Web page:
Hearing loss affects more than one in six Australians  and when left untreated, it can have a negative impact on your quality of life. If you do notice signs of hearing loss in yourself, or a loved one, call Neurosensory today on our toll free number 1300 965 513.
Hearing loss can occur when there is a problem with one or more parts of the ear. Among the leading causes of hearing loss are:
- Excessive noise exposure.
- Ageing process.Heredity.
- Vascular and circulatory disorders.
- Tumors and other space occupying lesions.
Middle ear problems
The most prevalent cause of hearing loss in children is dysfunction of the Eustachian tube, which is the tube that connects the nose to the ear. Eustachian tube dysfunction can affect up to 30% of children during the winter period. This type of hearing loss can arise from a head cold, however, more serious problems such as fluid in the middle ear, or the more complex otitis media (otherwise known as ‘glue ear’) can develop, involving bacteria or a virus infecting the middle ear or eardrum. Hearing loss resulting from a middle ear problem is a conductive hearing loss and if medically treated, is usually temporary in nature.
Sometimes children can be born with a permanent hearing loss, which is called a sensorineural hearing loss. Other factors which may cause a sensorineural hearing loss are:
- Craniofacial anomalies.
- Family history of hearing loss.
- Congenital infections.
- Bacterial meningitis.
- Head trauma.
- Ototoxic medications – medications which are toxic to the organs of hearing or balance or to the auditory nerve.
- Childhood infectious diseases, such as mumps and measles.
The degree of hearing loss is defined in ranges of mild, moderate, moderately severe, severe, and profound. A hearing loss can be conductive, sensorineural or mixed, a combination of the two.
The only way to precisely determine the degree and type of hearing loss is by having a hearing health care professional do a thorough assessment of your hearing status.
Neurosensory has the latest audiological equipment to precisely determine the type and degree of your hearing health. You do not have to settle for anything less than the highest quality hearing diagnostics.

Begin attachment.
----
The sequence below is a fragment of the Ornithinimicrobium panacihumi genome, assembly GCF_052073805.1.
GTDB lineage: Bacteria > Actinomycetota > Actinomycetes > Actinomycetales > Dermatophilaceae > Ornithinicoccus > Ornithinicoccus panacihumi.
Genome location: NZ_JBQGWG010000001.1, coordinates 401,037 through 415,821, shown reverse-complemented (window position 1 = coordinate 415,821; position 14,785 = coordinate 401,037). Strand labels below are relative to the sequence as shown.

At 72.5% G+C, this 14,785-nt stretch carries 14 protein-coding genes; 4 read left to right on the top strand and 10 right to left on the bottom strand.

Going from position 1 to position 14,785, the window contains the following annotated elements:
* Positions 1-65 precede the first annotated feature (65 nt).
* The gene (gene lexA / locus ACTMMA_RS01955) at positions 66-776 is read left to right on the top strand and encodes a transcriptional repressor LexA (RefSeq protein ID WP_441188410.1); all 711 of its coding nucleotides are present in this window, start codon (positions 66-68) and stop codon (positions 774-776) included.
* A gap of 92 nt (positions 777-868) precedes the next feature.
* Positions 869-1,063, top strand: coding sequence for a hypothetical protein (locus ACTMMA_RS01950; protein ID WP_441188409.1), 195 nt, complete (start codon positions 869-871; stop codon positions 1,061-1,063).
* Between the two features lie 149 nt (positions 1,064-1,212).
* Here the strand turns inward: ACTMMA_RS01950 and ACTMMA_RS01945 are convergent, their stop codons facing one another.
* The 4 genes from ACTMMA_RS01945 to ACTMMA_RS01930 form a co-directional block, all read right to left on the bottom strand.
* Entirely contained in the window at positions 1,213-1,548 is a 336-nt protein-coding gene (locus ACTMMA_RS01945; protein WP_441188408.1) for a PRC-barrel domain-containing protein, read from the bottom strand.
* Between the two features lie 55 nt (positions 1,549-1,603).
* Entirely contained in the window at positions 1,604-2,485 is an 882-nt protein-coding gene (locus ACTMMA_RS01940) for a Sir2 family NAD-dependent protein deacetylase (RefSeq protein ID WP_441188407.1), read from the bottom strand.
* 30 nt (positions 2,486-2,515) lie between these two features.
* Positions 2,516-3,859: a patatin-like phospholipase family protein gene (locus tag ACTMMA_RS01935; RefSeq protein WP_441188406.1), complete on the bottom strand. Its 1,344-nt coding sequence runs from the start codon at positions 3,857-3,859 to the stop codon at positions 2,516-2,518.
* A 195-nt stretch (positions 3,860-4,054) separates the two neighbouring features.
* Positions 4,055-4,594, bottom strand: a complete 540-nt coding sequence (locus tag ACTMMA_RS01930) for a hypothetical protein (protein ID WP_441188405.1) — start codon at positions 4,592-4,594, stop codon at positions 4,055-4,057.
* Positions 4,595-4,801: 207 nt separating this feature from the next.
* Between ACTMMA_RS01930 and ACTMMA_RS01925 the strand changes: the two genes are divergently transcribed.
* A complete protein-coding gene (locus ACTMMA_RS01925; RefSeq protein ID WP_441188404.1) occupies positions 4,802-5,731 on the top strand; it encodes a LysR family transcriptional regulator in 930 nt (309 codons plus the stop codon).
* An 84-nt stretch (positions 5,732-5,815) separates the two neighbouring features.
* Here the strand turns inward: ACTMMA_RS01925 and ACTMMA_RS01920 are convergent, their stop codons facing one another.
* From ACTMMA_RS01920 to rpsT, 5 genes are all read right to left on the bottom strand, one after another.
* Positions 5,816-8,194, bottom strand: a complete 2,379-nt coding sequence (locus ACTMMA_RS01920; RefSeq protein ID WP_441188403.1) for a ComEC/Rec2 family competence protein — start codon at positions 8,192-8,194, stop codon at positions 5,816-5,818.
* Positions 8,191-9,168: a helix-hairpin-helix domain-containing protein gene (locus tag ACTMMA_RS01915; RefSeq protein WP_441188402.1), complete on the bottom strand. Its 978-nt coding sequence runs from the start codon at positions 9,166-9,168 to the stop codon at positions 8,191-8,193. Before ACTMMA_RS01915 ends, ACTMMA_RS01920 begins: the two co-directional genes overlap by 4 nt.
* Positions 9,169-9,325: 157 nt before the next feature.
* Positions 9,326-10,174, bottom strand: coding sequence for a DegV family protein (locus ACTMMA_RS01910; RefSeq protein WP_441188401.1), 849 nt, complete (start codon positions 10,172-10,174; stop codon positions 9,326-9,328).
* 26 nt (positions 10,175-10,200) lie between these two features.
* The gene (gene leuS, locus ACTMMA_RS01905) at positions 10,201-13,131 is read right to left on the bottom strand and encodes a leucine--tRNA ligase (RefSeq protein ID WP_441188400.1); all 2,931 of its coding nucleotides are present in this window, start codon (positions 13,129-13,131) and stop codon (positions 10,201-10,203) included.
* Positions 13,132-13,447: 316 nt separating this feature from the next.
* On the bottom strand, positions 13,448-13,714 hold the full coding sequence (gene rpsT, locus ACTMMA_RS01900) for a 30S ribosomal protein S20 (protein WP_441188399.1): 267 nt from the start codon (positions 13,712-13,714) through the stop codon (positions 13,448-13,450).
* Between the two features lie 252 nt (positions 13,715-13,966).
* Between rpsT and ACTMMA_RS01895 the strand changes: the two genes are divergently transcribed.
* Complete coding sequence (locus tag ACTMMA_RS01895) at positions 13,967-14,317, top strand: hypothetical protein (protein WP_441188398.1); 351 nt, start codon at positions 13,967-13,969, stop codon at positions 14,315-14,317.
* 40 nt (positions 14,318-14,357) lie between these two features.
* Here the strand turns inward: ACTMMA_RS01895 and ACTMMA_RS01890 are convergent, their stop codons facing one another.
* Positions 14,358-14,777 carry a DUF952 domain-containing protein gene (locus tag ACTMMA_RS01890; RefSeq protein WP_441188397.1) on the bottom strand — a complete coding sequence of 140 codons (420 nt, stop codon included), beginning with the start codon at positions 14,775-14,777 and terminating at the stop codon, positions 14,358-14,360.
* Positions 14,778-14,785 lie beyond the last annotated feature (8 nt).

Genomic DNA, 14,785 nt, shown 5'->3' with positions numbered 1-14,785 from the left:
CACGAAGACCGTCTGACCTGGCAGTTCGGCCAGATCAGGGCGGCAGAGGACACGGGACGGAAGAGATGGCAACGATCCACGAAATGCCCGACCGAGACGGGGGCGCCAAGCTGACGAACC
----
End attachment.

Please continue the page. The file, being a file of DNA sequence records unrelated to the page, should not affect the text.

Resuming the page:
Untreated hearing loss can cause people to isolate themselves, frequently choosing to avoid social situations. The fear of not being able to contribute to conversations or even laugh at jokes in a social setting, results in an unwillingness to participate in everyday activities.
“Hearing impairment decreases a person’s ability to communicate. Decreased communication with others can lead to a range of negative emotions such as depression, loneliness, anxiety, paranoia, exhaustion, insecurity, loss of group affiliation, loss of intimacy and anger.” 
The physical effects of hearing loss have for many years been underestimated. 
Adult hearing loss is linked to an elevated risk for numerous health conditions, which include :
- elevated blood pressure;
- heart attack, particularly those rating their hearing as poor;
- psychiatric disorder, particularly those rating their hearing as poor;
- affective mood disorders;
- poorer social relations;
- higher sickness impact profiles (physical and psycho-social);
- reduced health related quality of life, particularly those with more severe hearing loss
There is also an economic impact of untreated hearing loss. It has been reported that people with hearing impairment are less likely to be employed, and when in the workforce are 25% less likely to be earning higher incomes. Hearing loss has also been attributed to people not progressing in their chosen field and in a number of instances having to retire prematurely. 
For young children who are born with a hearing impairment the social experiences can be confusing and isolating. Without early intervention and proper support in school, hearing loss can be a barrier to children learning to speak coherently and they may never develop language skills beyond basic primary school standards.
 Access Economics, The Economic Impact and Cost of hearing Loss in Australia, Listen Hear!, 2006
 Community Affairs References Committee, Hear us: Inquiry into Hearing Health in Australia’, 2010, Senate Committee Report
 Dillon H (2001) Hearing Aids, Boomerang Press, Sydney,368